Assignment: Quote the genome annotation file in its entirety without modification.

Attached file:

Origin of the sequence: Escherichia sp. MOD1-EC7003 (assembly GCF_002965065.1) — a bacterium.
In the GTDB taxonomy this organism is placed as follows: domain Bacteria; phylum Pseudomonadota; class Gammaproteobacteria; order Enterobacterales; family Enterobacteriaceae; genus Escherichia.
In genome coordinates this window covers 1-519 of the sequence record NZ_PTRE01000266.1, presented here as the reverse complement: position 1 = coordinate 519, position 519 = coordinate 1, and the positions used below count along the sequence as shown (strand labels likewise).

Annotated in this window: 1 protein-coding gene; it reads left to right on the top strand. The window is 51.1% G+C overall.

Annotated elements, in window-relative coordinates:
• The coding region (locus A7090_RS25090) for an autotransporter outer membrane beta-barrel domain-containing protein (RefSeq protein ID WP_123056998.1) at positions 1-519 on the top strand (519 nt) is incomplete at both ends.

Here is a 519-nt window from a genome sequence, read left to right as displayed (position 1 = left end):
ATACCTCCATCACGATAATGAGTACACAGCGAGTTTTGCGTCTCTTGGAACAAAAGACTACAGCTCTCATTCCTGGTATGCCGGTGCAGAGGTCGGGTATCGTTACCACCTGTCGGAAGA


Origin of the sequence: Escherichia sp. MOD1-EC7003 (assembly GCF_002965065.1) — a bacterium.
In the GTDB taxonomy this organism is placed as follows: domain Bacteria; phylum Pseudomonadota; class Gammaproteobacteria; order Enterobacterales; family Enterobacteriaceae; genus Escherichia.
In genome coordinates this window covers 1-519 of the sequence record NZ_PTRE01000266.1, presented here as the reverse complement: position 1 = coordinate 519, position 519 = coordinate 1, and the positions used below count along the sequence as shown (strand labels likewise).

Annotated in this window: 1 protein-coding gene; it reads left to right on the top strand. The window is 51.1% G+C overall.

Annotated elements, in window-relative coordinates:
• The coding region (locus A7090_RS25090) for an autotransporter outer membrane beta-barrel domain-containing protein (RefSeq protein ID WP_123056998.1) at positions 1-519 on the top strand (519 nt) is incomplete at both ends.

Here is a 519-nt window from a genome sequence, read left to right as displayed (position 1 = left end):
ATACCTCCATCACGATAATGAGTACACAGCGAGTTTTGCGTCTCTTGGAACAAAAGACTACAGCTCTCATTCCTGGTATGCCGGTGCAGAGGTCGGGTATCGTTACCACCTGTCGGAAGA